Shipments of mobile WiMAX chipsets reached 15 million in 2010, up from 5 million in 2009, according to Maravedis' new 4Ggear report on silicon. The growth of WiMAX handsets along with the increasing demand for USB dongles and "network ready" notebooks/netbook attributed to this rather large growth in chipsets. In particular, the emergence of a new device category in 2010--the 4G handset--significantly increased the number of WiMAX customers. With LTE in the early stages of deployment in 2010, competition with WiMAX was not significant; 4G WiMAX offered a competitive advantage in performance compared to 3G and emerging 3.5G devices.
Towards the end of 2010 the launch of Verizon's LTE network, the announcement of future LTE deployments by most major carriers, and the potential shift to LTE by many WiMAX operators (Yota, Clearwire), signaled a major shift towards LTE as the primary 4G technology. This growth of LTE services and devices will certainly cannibalize the market for WiMAX devices and chipsets, resulting in a much smaller WiMAX ecosystem. This was evidenced in 2010 by a shrinking WiMAX chipset ecosystem characterized by acquisitions and exits; Comsys was acquired by Intel, Altair Semiconductor discontinued its WiMAX efforts, and Broadcom acquired Beceem with an emphasis towards LTE development. Nevertheless, WiMAX may have growth opportunities in the WiFi + WiMAX computing device segment. The maturity of low cost integrated WiFi + WiMAX chipset solutions combined with a time-to-market advantage compared to LTE + WiFi solutions can provide a growth path in the near future. The low cost nature of WiMAX chipsets was clear in 2010, with a price range of between $10-15 for baseband and RFIC solutions, depending on shipment volumes. This translates to a 35 percent decrease over 2009 prices. Prices are expected to plateau at $10 within a couple of years, and further price decreases will be gradual as WiMAX chipset volumes will slow down in the face of increased LTE penetration.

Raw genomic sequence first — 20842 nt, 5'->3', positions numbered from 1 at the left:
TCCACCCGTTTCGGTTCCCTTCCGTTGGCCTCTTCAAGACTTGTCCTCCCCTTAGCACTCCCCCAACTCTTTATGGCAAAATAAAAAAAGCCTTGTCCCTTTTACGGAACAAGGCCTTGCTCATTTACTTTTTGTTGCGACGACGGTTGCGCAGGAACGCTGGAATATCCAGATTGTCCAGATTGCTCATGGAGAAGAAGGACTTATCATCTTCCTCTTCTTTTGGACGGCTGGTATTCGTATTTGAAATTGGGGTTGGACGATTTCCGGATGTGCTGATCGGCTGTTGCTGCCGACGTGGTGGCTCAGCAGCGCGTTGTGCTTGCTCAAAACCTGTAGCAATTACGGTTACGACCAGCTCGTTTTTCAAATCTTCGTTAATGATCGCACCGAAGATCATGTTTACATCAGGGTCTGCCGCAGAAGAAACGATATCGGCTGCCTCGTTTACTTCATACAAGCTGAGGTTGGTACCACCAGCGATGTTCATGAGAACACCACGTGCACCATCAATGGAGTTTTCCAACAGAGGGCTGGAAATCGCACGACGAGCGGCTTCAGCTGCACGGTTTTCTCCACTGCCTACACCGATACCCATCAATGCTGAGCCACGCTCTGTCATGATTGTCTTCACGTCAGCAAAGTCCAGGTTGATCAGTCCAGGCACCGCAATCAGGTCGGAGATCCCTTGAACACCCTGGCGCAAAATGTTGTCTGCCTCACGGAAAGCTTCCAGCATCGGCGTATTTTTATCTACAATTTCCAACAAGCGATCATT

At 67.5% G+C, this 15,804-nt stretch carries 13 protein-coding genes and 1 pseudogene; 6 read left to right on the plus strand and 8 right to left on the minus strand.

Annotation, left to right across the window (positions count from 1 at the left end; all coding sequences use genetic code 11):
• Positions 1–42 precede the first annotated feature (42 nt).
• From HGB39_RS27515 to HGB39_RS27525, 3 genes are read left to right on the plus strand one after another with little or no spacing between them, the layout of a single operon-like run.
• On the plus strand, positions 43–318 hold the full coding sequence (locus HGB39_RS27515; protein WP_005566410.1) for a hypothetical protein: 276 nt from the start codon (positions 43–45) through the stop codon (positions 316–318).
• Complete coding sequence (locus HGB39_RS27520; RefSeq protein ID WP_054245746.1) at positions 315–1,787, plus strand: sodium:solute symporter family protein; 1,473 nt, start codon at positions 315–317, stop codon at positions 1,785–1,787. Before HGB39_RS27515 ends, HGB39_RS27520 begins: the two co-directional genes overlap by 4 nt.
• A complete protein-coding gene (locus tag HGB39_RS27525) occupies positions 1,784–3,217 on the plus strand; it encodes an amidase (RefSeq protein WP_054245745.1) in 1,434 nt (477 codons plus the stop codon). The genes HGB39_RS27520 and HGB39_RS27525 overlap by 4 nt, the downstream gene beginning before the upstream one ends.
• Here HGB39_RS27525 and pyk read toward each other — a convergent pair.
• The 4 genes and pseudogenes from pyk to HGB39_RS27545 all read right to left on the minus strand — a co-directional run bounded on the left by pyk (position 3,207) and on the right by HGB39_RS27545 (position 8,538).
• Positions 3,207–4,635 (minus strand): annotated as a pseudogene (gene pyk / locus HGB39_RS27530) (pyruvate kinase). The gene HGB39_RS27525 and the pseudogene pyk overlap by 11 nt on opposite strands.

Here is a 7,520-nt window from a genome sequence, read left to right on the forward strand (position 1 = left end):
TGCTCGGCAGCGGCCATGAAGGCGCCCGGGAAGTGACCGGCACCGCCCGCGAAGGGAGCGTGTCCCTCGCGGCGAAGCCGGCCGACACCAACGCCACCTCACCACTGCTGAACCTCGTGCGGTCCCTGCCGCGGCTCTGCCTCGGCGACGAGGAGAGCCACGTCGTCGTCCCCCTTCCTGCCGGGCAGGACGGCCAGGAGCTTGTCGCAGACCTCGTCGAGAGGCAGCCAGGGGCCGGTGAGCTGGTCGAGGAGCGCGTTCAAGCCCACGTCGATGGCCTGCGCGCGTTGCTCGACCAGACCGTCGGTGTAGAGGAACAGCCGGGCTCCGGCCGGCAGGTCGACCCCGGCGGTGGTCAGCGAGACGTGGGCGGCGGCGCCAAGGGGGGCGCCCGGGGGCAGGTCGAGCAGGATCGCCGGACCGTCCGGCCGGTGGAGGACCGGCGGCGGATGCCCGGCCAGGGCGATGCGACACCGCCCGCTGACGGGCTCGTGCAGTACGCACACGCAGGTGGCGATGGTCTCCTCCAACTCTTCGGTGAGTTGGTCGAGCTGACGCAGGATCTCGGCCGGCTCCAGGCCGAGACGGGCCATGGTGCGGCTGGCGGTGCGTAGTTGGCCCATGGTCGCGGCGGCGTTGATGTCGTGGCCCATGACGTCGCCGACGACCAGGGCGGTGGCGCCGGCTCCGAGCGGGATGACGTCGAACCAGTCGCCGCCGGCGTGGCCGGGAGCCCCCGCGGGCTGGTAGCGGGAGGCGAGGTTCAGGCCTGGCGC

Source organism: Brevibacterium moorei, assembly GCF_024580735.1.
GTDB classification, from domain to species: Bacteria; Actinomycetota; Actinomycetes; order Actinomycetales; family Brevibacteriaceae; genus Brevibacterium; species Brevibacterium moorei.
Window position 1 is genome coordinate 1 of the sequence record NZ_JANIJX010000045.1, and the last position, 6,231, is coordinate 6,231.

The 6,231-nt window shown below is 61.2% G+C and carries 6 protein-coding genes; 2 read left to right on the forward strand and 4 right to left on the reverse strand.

In the LTE market the number of chipset suppliers has increased significantly. In segmenting the suppliers, we have the incumbent manufacturers (Qualcomm, ST-Ericsson, and Infineon (now Intel)) focused on a 3G/4G solutions as well as newcomers who leverage their OFDM expertise (Altair, GCT Semiconductor, Broadcom, Sequans, Mediatek), and others who have commercialized previous chipsets (Hisilicon, Leadcore, Innofidei) focusing solely on LTE. The incumbent suppliers will focus primarily on the handset market whereas the "LTE only" suppliers will focus on USB dongles and other computing device platforms.
Last year 7.7 million WiMAX devices were activated and 7 million new subscribers were added worldwide. Indoor modems represented 24 percent of WiMAX units activated in 2010; USB dongles, PC cards and netbooks accounted for 52 percent; and activated WiMAX handsets introduced by Samsung and HTC accounted for the remaining 24 percent. One of the key areas for growth this year will be tablets. With the immense popularity of the Apple iPad, 4G tablets from a wide variety of vendors will be introduced in 2011. The rapid increase in LTE deployments means a reasonable number of these product introductions will be focused on LTE. In fact, Maravedis expects LTE chipset shipments to reach 10 million units this year. As for handsets, the rapid growth of LTE deployments in 2011 combined with increasing availability of 3G/LTE chipsets by major suppliers will lead LTE to assume a dominant position in the smartphone market, with WiMAX handsets assuming a much smaller market share.
Last year was transitional for WiMAX as LTE deployments began to dominate around the world. Moving forward, WiMAX will seek to find its niche in terms of deployments and devices. More details can be found here.
Vikram Krishnamurthy is a senior analyst for chipsets and devices at Maravedis. Maravedis is a leading analyst firm focusing on 4G and broadband wireless technologies and markets.